Support for LAist comes from
We Explain L.A.
Stay Connected

Share This

This is an archival story that predates current editorial management.

This archival content was written, edited, and published prior to LAist's acquisition by its current owner, Southern California Public Radio ("SCPR"). Content, such as language choice and subject matter, in archival articles therefore may not align with SCPR's current editorial standards. To learn more about those standards and why we make this distinction, please click here.


Taxes For Texts: Dark Clouds Over LA's Reading Rainbow

Before you
Dear reader, we're asking you to help us keep local news available for all. Your financial support keeps our stories free to read, instead of hidden behind paywalls. We believe when reliable local reporting is widely available, the entire community benefits. Thank you for investing in your neighborhood.

Photo by red.dahlia via LAist Featured Photos pool on Flickr

Photo by red.dahlia via LAist Featured Photos pool on Flickr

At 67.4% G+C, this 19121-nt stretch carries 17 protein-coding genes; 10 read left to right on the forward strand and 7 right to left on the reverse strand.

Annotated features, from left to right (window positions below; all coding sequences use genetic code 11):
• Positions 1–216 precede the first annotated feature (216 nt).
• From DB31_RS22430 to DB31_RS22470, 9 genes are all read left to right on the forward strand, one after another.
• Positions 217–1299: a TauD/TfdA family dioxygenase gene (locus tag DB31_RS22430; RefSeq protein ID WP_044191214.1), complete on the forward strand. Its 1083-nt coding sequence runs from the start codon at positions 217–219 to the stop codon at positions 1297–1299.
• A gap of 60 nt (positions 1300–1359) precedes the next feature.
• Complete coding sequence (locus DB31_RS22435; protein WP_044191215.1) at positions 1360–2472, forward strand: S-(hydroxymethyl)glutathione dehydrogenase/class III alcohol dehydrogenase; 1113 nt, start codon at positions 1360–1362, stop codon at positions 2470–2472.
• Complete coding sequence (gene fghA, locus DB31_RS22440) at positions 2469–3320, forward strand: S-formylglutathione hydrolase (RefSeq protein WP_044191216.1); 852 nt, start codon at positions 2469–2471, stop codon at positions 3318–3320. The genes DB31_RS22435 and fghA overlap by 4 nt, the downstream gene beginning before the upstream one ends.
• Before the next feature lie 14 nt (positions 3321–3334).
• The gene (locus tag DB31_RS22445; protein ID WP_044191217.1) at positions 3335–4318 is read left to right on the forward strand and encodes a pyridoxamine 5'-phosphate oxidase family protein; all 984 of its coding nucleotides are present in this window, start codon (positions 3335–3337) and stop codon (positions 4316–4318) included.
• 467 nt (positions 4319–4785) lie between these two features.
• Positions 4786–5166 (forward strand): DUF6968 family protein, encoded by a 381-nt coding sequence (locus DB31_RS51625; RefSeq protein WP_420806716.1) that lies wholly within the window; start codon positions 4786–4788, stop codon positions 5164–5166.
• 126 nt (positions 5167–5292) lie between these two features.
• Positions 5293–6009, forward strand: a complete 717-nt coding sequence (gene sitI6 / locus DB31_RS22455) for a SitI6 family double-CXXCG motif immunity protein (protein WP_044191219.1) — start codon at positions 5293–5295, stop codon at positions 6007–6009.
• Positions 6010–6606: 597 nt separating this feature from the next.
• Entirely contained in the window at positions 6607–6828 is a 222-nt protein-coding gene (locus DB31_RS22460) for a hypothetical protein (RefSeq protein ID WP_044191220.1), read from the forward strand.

The Los Angeles County library system is in dire financial trouble and, "cannot sustain its level of services over the next decade, according to a report delivered Tuesday to the Board of Supervisors," says the LA Times.

L.A. county is home to the nation’s largest public library system, operating more than 80 libraries, four bookmobiles and serving 3.7 million people in 51 of its 88 cities and in unincorporated areas.

Without increasing an existing special tax, the library system may be forced to make, "deep cuts in service hours and other programs, such as children’s services, homework help and gang prevention programs," reports the LA Times.

Support for LAist comes from

Commissioners are looking to "revamp" the special tax levy with a rate increase and expand to charge all areas served by the county library system -- currently the tax is charged to most of the unincorporated areas and 11 of the 51 cities. The goal is to generate an additional $12-$23 million every year over the next decade.